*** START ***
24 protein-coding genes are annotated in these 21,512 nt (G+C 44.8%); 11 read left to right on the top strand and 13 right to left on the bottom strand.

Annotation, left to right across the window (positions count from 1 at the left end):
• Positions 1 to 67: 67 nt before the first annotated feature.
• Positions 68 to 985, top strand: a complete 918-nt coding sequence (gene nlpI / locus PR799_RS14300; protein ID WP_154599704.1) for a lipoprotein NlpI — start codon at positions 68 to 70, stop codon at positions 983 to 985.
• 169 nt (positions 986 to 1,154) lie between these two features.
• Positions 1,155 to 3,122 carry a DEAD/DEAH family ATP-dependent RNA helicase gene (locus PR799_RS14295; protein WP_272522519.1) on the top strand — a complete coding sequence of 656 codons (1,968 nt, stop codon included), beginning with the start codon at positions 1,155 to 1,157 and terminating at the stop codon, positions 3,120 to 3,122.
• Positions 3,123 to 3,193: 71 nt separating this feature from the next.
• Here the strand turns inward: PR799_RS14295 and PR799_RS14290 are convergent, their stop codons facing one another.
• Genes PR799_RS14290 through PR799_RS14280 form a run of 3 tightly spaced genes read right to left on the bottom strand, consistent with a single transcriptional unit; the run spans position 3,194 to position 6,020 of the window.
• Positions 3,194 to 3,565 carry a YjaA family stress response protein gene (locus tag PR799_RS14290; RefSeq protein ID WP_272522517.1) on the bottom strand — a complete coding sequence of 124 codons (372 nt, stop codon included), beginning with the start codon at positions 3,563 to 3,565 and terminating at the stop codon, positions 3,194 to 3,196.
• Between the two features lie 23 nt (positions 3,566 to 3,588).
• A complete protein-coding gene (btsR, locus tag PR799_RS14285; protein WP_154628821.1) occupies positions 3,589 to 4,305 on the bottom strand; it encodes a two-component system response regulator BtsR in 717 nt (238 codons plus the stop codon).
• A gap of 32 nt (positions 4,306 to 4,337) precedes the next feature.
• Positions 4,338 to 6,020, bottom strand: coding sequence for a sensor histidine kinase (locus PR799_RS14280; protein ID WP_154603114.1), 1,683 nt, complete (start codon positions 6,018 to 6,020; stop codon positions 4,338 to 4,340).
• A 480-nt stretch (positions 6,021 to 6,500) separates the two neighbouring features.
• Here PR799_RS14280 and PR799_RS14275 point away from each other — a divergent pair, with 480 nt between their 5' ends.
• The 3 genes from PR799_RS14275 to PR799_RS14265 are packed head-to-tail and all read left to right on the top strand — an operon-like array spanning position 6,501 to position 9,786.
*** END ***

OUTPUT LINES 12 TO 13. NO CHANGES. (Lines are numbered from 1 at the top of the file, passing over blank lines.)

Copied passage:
• A complete protein-coding gene (btsR, locus tag PR799_RS14285; protein WP_154628821.1) occupies positions 3,589 to 4,305 on the bottom strand; it encodes a two-component system response regulator BtsR in 717 nt (238 codons plus the stop codon).
• A gap of 32 nt (positions 4,306 to 4,337) precedes the next feature.